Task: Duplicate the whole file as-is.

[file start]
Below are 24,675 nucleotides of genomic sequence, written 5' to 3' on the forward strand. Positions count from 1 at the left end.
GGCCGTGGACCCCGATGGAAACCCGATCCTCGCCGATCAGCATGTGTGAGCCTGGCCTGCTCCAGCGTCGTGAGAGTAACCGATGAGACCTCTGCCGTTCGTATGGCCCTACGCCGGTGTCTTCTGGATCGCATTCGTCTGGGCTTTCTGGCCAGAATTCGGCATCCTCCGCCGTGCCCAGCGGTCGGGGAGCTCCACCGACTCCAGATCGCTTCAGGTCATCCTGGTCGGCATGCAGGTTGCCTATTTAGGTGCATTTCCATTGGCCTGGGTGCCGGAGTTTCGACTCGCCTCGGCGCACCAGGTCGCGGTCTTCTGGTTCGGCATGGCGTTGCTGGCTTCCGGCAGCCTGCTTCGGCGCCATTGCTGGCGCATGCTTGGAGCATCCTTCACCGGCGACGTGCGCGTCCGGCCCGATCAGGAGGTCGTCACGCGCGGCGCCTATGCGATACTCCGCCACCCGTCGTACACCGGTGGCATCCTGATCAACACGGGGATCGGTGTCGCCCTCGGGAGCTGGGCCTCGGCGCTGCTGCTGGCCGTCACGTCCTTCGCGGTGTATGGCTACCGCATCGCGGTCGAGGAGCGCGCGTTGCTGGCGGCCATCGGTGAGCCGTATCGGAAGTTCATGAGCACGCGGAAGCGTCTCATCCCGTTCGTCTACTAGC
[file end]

Below are 24,675 nucleotides of genomic sequence, written 5' to 3' on the forward strand. Positions count from 1 at the left end.
GGCCGTGGACCCCGATGGAAACCCGATCCTCGCCGATCAGCATGTGTGAGCCTGGCCTGCTCCAGCGTCGTGAGAGTAACCGATGAGACCTCTGCCGTTCGTATGGCCCTACGCCGGTGTCTTCTGGATCGCATTCGTCTGGGCTTTCTGGCCAGAATTCGGCATCCTCCGCCGTGCCCAGCGGTCGGGGAGCTCCACCGACTCCAGATCGCTTCAGGTCATCCTGGTCGGCATGCAGGTTGCCTATTTAGGTGCATTTCCATTGGCCTGGGTGCCGGAGTTTCGACTCGCCTCGGCGCACCAGGTCGCGGTCTTCTGGTTCGGCATGGCGTTGCTGGCTTCCGGCAGCCTGCTTCGGCGCCATTGCTGGCGCATGCTTGGAGCATCCTTCACCGGCGACGTGCGCGTCCGGCCCGATCAGGAGGTCGTCACGCGCGGCGCCTATGCGATACTCCGCCACCCGTCGTACACCGGTGGCATCCTGATCAACACGGGGATCGGTGTCGCCCTCGGGAGCTGGGCCTCGGCGCTGCTGCTGGCCGTCACGTCCTTCGCGGTGTATGGCTACCGCATCGCGGTCGAGGAGCGCGCGTTGCTGGCGGCCATCGGTGAGCCGTATCGGAAGTTCATGAGCACGCGGAAGCGTCTCATCCCGTTCGTCTACTAGC